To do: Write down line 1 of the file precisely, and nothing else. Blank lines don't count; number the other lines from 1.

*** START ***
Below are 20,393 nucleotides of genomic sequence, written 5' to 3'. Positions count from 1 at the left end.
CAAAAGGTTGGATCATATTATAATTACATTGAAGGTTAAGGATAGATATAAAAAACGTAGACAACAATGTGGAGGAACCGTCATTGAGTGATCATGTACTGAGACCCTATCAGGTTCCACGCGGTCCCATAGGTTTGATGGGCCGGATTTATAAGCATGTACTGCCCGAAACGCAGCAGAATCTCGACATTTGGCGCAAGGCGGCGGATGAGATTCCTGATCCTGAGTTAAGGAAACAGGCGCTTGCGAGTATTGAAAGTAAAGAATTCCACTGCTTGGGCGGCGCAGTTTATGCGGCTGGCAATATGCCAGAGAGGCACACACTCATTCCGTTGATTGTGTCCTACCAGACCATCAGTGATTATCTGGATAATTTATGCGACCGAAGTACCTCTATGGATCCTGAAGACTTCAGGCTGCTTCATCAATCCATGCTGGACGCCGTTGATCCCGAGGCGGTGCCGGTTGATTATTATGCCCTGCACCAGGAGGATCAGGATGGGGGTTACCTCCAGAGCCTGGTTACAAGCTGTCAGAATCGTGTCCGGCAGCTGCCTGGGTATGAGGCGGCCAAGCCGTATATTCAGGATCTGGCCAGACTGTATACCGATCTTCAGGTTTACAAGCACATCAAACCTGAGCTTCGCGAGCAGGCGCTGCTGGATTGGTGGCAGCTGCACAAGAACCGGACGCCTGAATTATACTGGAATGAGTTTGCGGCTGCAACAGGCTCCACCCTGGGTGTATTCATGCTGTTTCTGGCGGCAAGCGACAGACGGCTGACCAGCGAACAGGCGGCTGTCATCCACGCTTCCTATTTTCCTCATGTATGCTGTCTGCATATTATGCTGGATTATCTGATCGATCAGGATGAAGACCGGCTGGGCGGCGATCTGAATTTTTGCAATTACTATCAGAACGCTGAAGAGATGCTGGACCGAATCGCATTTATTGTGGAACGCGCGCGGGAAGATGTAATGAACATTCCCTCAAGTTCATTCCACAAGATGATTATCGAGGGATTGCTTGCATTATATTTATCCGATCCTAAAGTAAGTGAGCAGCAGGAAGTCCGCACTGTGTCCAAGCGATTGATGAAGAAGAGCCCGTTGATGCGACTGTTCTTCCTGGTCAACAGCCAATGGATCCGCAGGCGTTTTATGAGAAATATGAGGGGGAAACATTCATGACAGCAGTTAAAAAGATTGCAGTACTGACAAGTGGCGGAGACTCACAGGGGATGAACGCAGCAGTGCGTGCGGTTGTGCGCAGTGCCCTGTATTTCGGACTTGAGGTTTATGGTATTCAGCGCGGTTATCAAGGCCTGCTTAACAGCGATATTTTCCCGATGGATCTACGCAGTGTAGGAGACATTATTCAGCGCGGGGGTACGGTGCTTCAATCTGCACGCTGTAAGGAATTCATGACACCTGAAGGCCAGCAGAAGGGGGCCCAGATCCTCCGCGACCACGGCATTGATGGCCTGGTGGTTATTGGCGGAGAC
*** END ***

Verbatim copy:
Below are 20,393 nucleotides of genomic sequence, written 5' to 3'. Positions count from 1 at the left end.